Brand Growth And The Randomness of It All

Distribution
Penetration is key to market share and diving brand growth
 

Editor’s note: This article is the first part of a series.

When I was growing up, a friend of mine had a really bright –and desperate—idea. He was going to stand in a street corner (there were no malls in those days) and ask random women if they wanted to have sex. The theory was that if he asked enough women, one would say yes. He got slapped silly by a couple of really angry women, of course, and cancelled the experiment.

Fast forward many, many years: one of the key moments at a networking group breakfast is “power card exchanging” in which you try to exchange cards with as many other attendees as possible. The winner is the person with the most cards. The theory is that you never know where the next great referral is coming from, so you want to spread your cards as much as possible.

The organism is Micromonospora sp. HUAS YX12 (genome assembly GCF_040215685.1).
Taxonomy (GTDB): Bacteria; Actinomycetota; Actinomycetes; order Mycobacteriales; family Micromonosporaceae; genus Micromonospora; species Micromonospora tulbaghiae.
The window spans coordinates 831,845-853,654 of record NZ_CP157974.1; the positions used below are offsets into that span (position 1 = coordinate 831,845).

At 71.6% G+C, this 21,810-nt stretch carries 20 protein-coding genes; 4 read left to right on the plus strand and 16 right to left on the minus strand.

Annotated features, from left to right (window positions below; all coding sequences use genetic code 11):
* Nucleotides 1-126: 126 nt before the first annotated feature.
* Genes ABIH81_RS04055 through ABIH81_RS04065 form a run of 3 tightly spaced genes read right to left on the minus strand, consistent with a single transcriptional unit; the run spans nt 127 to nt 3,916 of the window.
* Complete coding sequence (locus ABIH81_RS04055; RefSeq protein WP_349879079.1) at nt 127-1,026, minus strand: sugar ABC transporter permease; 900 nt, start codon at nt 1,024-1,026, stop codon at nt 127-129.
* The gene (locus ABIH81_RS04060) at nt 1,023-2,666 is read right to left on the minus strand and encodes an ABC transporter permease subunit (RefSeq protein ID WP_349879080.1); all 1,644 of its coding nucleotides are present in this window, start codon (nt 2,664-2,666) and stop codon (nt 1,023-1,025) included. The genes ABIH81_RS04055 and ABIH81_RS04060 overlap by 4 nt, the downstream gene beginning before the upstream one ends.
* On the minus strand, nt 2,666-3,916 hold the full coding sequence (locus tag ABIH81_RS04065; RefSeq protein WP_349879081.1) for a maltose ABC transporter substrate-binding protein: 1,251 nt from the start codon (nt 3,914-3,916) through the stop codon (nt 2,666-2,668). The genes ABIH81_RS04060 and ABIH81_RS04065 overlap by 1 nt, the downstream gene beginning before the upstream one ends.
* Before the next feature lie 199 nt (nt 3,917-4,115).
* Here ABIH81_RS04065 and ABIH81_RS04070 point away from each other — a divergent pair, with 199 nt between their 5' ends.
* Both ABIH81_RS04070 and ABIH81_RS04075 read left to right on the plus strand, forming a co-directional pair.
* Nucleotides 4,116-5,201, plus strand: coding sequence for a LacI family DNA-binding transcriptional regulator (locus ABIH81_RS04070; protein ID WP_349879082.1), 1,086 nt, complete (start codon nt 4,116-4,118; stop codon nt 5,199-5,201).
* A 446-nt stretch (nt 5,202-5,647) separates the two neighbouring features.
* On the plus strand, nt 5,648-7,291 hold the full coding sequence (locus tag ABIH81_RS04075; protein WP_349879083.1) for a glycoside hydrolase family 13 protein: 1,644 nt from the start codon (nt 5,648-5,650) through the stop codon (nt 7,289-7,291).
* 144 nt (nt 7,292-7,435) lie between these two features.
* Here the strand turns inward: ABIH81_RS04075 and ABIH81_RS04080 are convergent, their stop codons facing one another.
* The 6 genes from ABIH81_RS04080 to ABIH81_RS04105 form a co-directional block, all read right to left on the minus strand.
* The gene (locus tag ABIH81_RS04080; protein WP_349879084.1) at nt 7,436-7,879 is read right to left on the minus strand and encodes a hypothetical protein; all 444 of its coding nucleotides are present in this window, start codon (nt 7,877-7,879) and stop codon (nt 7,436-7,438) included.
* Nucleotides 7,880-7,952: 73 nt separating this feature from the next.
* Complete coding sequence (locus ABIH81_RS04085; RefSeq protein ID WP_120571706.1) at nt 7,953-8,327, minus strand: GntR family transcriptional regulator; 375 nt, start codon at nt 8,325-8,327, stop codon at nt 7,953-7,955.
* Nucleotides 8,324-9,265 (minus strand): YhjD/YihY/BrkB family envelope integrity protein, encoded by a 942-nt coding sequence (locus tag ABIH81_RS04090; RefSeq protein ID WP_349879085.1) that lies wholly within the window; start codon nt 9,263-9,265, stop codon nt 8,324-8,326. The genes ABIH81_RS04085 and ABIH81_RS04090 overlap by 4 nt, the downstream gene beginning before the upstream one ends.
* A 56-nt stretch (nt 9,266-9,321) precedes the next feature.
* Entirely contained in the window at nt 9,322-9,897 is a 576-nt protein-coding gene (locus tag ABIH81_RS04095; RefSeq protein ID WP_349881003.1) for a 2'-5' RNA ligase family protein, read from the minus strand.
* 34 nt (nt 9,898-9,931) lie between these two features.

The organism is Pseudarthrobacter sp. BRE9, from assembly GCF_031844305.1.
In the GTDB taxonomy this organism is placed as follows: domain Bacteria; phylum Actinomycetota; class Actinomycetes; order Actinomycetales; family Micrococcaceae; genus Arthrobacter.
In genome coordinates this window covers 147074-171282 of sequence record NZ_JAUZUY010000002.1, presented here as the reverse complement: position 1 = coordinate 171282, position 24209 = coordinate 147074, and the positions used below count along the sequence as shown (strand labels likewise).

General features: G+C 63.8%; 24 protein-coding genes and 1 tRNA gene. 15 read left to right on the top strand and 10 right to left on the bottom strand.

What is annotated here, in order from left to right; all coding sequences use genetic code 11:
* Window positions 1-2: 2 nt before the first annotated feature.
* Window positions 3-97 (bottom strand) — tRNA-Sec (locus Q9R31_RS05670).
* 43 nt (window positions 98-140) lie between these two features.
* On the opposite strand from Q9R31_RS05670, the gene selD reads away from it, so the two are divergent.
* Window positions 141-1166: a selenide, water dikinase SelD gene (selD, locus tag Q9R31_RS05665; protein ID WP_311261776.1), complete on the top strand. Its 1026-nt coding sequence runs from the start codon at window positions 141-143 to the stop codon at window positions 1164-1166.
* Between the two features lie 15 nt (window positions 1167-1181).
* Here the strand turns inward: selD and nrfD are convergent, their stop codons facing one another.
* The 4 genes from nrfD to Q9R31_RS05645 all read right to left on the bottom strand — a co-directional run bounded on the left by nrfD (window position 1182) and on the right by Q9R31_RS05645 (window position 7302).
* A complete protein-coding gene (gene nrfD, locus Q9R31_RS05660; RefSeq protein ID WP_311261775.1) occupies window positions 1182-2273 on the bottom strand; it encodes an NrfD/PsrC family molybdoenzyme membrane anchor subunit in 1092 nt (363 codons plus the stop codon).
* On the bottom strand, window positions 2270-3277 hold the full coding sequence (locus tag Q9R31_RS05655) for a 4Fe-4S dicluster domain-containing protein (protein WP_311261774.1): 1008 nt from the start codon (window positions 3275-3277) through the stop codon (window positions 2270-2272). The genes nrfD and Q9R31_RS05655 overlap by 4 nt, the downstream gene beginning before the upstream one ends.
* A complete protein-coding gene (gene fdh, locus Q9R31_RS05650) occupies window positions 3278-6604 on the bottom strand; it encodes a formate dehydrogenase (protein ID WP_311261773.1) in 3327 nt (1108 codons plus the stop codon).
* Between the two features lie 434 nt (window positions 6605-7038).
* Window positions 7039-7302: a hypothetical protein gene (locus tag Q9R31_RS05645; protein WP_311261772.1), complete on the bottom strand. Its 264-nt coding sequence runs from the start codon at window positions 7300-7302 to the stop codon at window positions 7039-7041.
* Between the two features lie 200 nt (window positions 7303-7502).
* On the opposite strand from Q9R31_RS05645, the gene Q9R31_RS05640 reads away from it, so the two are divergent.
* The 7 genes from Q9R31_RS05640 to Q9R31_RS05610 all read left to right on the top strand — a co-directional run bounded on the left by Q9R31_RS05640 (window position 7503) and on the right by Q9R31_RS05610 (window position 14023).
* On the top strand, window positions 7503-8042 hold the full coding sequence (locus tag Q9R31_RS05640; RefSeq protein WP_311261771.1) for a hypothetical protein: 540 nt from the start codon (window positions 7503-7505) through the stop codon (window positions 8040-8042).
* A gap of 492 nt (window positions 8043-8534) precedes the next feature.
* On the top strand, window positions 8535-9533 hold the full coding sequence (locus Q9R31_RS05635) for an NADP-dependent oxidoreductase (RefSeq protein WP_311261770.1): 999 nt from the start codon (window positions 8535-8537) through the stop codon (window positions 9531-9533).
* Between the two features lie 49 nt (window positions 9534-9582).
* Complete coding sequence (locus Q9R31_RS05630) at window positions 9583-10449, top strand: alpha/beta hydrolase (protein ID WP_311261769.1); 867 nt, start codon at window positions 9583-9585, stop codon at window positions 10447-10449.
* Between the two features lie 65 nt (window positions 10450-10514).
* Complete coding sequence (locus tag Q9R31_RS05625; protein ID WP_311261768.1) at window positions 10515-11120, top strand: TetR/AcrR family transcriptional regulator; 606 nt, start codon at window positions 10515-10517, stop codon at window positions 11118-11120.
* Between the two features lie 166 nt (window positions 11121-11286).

In 1996, Allan Baldinger, Edward Blair and Raj Echambadi published a seminal piece of research that confirmed both theories: the #1 correlation to brand growth is distribution (see Figure 1). More specifically, the mathematical correlation for all (353) brands was 83 percent, for big brands it was 87 percent, for medium brands it was 80 percent and for small ones 87 percent. That’s very, very strong.

Essentially, the more places in which you are distributed, the more your market share will grow. And, it stands to reason, the higher your penetration, the more people can sample your product, buy it and become loyal consumers.

Scatter Plot

 

Real-World Examples (page 2)

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About the author

Marcelo Salup

Marcelo Salup's 30+ years career in advertising covers a wide range of everything. A wide range of roles -he began his career on the creative side, won 2 Addies, changed to media, included strategic planning and consumer insight and has been an agency owner several times. A wide range of venues: Spain, Latin America, International and the U.S.  A wide range of clients that go from automotive through banking, electronics, fast food, soft drinks and much more. His professional philosophy can be summed up in four words: “Only performance is real”. Today, he runs a successful strategic planning consulting, Iffective.

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